Jump to content

Crossed the line... or expected behavior?

Posted
traceyw traceyw (New) New

Specializes in Med/Surg, Clinic, and Mental Health. Has 5 years experience.

As an LPN to RN transition student, I had a patient who had to have a thoracentesis done in Radiology. During the procedure, I was placed in the supportive position for the patient and made sure her shoulders were in the proper position. As the procedure was taking place, I began to inform the patient of what was happening and what to expect (pin stick, etc.) HOWEVER... the radiologist later complained that I "talked the whole time." Um... nobody was providing inforormation to the patient and I felt it was my role to be the patient advocate and give her information about what was taking place to her during this invasice procedure.

Can someone PLEASE tell me if I acted inappropriately?

llg, PhD, RN

Specializes in Nursing Professional Development. Has 43 years experience.

I think it depends on "how" you did it. If the physician actually performing the procedure felt you were "taking over" the communication with the patient, I can see where he/she may have felt you were inappropriate.

On the other hand, if you were repeatedly giving ample opportunity for the physician to talk to the patient without interrupting you ... and you were talking quietly into the patient's ear ... then it may have been totally appropriate.

I can pictue it either way, depending on the specific details as to "how" you did it.

traceyw

Specializes in Med/Surg, Clinic, and Mental Health. Has 5 years experience.

I was face-to-face with her. He began the procedure without any type of communication with the pt. After it appeared he was not going to tell her what he was doing, I thought it was then MY role to provide that ongoing information and support.

traceyw

Specializes in Med/Surg, Clinic, and Mental Health. Has 5 years experience.

It appears that it's a matter of perspective. Unfortunately, my clinical instructor perceived it as being "disrespectful" and this has cause a major issue with my continuing on in my current program.

Asystole RN, BSN, RN

Specializes in Vascular Access, Infusion Therapy.

Personally when I am with a room with a practitioner and patient I tend to follow the practitioner's lead and allow them to perform how they feel most comfortable.

If the practitioner wants quiet then I stay quiet, some practitioners like a lot of noise and music when performing, some want silence. Personally when I am performing a procedure I like silence and limit my distractions.

traceyw

Specializes in Med/Surg, Clinic, and Mental Health. Has 5 years experience.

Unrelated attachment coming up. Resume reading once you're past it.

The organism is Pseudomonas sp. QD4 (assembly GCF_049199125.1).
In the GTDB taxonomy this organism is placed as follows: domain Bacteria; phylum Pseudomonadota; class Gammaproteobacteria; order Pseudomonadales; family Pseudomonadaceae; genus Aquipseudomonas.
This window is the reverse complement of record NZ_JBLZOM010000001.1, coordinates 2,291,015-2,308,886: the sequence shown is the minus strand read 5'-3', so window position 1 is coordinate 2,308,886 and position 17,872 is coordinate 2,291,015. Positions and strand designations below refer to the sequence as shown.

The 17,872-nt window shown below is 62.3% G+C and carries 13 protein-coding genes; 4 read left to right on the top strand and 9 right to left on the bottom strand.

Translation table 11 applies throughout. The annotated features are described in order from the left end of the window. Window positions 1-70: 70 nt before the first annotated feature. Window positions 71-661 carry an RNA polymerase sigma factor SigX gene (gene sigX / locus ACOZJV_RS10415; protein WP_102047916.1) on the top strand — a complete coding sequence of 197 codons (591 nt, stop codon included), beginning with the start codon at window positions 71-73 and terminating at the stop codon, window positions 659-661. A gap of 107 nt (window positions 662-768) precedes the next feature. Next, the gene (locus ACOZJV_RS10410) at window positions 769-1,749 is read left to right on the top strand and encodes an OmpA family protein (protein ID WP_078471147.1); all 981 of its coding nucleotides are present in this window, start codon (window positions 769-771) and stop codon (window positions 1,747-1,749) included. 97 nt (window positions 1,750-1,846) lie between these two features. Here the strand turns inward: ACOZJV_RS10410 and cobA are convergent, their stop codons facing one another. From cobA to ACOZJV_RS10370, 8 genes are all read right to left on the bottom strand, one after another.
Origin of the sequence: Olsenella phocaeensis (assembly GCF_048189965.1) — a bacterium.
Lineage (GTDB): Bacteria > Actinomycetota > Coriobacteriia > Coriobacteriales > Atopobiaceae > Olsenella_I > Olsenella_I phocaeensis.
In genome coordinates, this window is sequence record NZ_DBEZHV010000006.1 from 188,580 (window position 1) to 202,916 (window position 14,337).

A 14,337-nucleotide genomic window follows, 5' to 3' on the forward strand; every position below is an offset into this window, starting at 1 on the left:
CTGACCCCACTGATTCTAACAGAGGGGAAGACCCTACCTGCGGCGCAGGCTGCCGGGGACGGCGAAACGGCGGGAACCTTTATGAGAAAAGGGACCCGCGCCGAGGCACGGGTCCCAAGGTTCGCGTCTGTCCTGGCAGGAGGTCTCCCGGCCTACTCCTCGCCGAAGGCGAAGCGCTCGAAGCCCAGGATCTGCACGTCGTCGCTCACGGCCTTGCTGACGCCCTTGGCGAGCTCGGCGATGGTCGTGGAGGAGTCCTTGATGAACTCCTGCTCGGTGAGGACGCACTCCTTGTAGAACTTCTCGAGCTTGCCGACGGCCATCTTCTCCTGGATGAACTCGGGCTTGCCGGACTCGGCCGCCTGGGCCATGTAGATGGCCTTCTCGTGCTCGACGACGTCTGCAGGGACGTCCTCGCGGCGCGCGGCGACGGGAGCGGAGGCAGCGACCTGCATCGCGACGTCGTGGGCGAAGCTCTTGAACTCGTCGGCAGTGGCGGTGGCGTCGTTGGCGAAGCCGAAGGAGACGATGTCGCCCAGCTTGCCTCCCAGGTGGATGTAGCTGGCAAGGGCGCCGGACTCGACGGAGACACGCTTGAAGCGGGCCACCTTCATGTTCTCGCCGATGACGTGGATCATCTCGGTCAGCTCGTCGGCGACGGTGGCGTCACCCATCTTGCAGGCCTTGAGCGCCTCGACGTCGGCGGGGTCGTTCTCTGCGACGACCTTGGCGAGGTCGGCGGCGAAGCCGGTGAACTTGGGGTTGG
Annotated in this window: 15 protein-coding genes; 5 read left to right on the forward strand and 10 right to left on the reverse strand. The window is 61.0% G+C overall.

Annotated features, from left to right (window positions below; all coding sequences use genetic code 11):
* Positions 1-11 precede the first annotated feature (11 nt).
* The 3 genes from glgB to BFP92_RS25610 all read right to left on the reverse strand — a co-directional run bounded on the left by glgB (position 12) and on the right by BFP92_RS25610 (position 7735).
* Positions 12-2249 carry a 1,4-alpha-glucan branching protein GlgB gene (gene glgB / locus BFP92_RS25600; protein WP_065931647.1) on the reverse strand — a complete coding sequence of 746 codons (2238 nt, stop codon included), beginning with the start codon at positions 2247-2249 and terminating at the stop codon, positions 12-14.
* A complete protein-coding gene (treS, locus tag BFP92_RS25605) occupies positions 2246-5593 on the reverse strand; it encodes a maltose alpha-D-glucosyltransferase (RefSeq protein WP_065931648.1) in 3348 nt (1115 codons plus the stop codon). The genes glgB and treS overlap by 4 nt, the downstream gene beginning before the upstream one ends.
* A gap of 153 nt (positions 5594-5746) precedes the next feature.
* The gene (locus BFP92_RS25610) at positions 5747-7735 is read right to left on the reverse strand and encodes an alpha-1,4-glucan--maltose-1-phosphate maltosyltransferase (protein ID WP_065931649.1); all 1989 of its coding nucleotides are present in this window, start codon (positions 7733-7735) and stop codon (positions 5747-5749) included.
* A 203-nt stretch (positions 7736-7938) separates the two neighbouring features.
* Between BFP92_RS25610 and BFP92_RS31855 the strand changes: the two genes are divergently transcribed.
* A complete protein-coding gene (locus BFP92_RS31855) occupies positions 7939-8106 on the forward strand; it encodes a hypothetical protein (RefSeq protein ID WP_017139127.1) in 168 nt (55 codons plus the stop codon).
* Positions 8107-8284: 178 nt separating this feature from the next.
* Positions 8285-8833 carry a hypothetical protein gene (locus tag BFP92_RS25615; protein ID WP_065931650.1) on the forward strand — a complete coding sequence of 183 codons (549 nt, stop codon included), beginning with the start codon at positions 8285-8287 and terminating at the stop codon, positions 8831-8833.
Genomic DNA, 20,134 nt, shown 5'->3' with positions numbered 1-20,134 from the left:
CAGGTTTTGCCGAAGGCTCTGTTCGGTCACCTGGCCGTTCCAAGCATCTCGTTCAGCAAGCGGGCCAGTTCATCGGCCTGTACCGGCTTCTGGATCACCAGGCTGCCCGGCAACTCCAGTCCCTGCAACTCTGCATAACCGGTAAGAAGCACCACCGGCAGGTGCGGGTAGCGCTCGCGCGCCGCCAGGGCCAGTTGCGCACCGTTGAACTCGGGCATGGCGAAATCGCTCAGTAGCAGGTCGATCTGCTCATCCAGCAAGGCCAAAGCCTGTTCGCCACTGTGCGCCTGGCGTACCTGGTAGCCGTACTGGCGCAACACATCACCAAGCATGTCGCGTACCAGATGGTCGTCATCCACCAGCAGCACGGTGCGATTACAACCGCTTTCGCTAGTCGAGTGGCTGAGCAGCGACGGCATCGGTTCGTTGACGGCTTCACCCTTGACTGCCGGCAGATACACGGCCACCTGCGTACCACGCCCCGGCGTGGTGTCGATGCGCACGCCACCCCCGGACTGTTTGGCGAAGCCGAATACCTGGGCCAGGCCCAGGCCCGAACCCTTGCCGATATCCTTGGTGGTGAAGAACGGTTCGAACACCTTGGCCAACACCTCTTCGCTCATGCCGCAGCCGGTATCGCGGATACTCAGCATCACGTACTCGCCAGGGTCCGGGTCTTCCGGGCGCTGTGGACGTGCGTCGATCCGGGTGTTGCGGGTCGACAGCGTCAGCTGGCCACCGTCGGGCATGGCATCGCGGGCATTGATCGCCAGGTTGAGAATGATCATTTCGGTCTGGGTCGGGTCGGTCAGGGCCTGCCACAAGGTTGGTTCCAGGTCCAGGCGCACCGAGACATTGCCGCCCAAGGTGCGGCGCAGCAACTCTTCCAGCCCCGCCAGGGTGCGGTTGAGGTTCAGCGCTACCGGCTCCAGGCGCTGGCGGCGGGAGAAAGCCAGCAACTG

Unfortunately, I am not familiar with the physician. I was in a clinical setting and didn't know his preferences. It never showed on his face that he was disrupted and he never gave me a cue to be quiet.

Asystole RN, BSN, RN

Specializes in Vascular Access, Infusion Therapy.

Unfortunately, I am not familiar with the physician. I was in a clinical setting and didn't know his preferences. It never showed on his face that he was disrupted and he never gave me a cue to be quiet.

Him not saying anything WAS the cue to be quiet. Would have been embarrassing for everyone if he had to tell you to shut your trap lol.

Think about if one of your CNAs started to describe a dressing change you were performing or describe a foley change to a patient. How annoying would that be?

traceyw

Specializes in Med/Surg, Clinic, and Mental Health. Has 5 years experience.

Well, so much for being a patient advocate and providing instruction and emotional support for my patients. I'm so discouraged and my spirit is definitely broken. I guess I should've let my patient be left totally unaware that an 8 inch long needle was getting ready to be inserted into her pleural space.

cant really answer if you crossed the line..it depends on several things..more importantly at this point are you getting kicked out the program because of it?

Asystole RN, BSN, RN

Specializes in Vascular Access, Infusion Therapy.

Well, so much for being a patient advocate and providing instruction and emotional support for my patients. I'm so discouraged and my spirit is definitely broken. I guess I should've let my patient be left totally unaware that an 8 inch long needle was getting ready to be inserted into her pleural space.

I understand your frustration and please do not allow this event to discourage you. You seem very genuine and gung-ho. There is a time and place for everything, don't be a bull in a china shop. Allow the practitioner to describe their procedure but definitely provide the support.

Being a nurse you have a different perspective on procedures. Most people do not want to know an 8 inch needles is about to be plunged into their back.

I am imagining, "Ok, now he is pulling out an 8 inch needle that looks similar to a knitting needle. He is going to plunge that into your back and scewer you like a roasted pig, don't worry though he is only going to puncture your lungs with it. Wait, wait, he is going to stab you...right about...NOW!"

Cheer up, take it as a life lesson, you're human and you make mistakes. You were not totally wrong but just take a step back and allow the "Gods" to do as they wish. Remember you are a student yet, you're standing on shaky ground.

You are assuming that the patient wanted to know everything that was happening. You can certainly be supportive and follow the lead of the one performing the procedure. Can you imagine the concentration it takes to perform a thoracentesis? Part of the critical thinking required of a nurse includes seeing things from the perspective of others before acting. Please do not let this break your spirit, don't even take it personally. Take it for what it is, a learning experience Grasshopper. Be a little more open minded to those around you, you are part of a team now. :loveya:

~Mi Vida Loca~RN, ASN, RN

Specializes in Emergency Dept. Trauma. Pediatrics. Has 6 years experience.

Well, so much for being a patient advocate and providing instruction and emotional support for my patients. I'm so discouraged and my spirit is definitely broken. I guess I should've let my patient be left totally unaware that an 8 inch long needle was getting ready to be inserted into her pleural space.